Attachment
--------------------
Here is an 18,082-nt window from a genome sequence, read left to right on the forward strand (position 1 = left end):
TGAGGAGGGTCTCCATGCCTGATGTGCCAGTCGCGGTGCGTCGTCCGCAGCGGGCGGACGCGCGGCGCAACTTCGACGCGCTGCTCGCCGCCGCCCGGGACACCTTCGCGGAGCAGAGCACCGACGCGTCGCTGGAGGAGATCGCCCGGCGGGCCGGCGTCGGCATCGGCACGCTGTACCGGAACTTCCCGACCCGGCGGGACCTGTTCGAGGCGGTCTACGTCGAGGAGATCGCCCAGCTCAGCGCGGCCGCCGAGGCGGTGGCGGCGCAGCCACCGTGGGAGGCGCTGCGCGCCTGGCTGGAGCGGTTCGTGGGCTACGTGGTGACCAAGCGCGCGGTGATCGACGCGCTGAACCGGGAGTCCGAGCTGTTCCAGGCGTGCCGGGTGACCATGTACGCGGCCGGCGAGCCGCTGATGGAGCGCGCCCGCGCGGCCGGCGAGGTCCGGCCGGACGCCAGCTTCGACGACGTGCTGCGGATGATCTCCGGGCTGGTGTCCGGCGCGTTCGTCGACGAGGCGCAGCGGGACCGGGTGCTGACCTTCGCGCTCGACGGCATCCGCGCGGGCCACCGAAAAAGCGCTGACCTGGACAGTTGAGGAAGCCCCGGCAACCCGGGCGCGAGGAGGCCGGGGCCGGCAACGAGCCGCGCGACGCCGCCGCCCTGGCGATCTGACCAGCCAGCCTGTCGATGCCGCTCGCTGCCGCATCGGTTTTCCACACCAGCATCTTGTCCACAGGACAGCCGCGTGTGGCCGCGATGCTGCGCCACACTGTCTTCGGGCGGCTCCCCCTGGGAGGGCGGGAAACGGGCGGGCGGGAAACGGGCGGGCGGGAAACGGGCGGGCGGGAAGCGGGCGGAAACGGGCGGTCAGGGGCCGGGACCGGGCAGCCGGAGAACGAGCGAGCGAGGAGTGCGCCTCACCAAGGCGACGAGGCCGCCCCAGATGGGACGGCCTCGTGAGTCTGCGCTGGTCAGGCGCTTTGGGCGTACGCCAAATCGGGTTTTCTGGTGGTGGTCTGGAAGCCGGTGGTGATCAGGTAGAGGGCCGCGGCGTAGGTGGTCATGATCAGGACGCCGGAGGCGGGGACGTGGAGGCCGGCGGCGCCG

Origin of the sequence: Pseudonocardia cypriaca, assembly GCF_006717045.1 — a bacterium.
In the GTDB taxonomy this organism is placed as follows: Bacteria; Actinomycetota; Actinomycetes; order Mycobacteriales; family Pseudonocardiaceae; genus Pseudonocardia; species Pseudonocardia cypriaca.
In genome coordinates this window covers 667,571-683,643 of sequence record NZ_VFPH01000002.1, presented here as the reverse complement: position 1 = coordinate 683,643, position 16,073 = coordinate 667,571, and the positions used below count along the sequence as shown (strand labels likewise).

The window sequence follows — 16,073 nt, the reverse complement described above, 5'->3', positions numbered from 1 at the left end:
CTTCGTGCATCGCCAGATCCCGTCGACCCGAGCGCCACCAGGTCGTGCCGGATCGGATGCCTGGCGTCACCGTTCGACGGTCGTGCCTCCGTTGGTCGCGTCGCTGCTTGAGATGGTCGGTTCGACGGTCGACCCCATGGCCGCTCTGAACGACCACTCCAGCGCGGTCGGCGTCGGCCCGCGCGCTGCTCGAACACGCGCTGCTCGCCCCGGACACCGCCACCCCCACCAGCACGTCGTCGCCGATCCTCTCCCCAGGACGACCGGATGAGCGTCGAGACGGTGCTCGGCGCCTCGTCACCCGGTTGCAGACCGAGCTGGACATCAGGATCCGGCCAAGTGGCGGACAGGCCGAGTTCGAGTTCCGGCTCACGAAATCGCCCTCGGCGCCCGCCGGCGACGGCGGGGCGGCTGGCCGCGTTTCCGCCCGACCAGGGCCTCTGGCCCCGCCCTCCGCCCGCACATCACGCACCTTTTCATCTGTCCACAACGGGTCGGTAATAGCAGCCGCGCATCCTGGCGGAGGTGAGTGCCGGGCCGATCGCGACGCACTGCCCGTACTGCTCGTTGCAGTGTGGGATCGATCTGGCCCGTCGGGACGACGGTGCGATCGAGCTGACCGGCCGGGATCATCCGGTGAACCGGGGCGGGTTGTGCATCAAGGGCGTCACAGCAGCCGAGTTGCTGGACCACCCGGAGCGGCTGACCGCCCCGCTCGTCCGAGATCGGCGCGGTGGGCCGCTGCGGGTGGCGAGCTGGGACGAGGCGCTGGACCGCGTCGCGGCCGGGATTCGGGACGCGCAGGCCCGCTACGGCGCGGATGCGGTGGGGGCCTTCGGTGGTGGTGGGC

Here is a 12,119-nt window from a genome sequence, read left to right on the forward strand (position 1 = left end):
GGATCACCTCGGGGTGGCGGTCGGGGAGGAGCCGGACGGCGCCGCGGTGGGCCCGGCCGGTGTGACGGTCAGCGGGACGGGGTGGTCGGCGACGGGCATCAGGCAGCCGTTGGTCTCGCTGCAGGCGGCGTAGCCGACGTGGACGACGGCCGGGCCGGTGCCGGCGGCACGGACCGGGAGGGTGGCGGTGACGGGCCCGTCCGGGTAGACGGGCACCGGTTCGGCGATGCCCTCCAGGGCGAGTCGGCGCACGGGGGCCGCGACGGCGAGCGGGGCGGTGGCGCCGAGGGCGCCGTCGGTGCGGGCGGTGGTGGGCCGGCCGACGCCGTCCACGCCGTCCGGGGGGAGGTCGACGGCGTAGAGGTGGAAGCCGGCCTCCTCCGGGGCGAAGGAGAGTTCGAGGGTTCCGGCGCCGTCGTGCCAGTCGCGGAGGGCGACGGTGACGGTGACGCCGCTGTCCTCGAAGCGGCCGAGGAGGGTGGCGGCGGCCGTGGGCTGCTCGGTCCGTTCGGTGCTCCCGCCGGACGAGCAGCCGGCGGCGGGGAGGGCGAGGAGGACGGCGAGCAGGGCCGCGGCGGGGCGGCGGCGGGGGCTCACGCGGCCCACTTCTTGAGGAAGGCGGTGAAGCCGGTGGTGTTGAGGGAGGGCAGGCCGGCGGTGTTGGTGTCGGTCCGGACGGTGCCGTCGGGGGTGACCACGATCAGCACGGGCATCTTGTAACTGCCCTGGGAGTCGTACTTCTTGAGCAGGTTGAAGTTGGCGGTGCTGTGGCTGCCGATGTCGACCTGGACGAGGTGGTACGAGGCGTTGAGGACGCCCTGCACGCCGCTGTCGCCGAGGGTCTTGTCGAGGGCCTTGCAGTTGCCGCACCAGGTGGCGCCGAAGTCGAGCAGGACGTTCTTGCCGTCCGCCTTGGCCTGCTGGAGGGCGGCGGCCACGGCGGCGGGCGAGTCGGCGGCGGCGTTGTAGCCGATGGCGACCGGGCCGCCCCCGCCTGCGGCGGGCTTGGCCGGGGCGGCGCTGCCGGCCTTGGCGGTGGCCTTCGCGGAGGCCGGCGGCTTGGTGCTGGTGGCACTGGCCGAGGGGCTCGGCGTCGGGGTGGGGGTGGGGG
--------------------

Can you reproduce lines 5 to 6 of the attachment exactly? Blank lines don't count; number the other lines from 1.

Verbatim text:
In genome coordinates this window covers 667,571-683,643 of sequence record NZ_VFPH01000002.1, presented here as the reverse complement: position 1 = coordinate 683,643, position 16,073 = coordinate 667,571, and the positions used below count along the sequence as shown (strand labels likewise).

The window sequence follows — 16,073 nt, the reverse complement described above, 5'->3', positions numbered from 1 at the left end: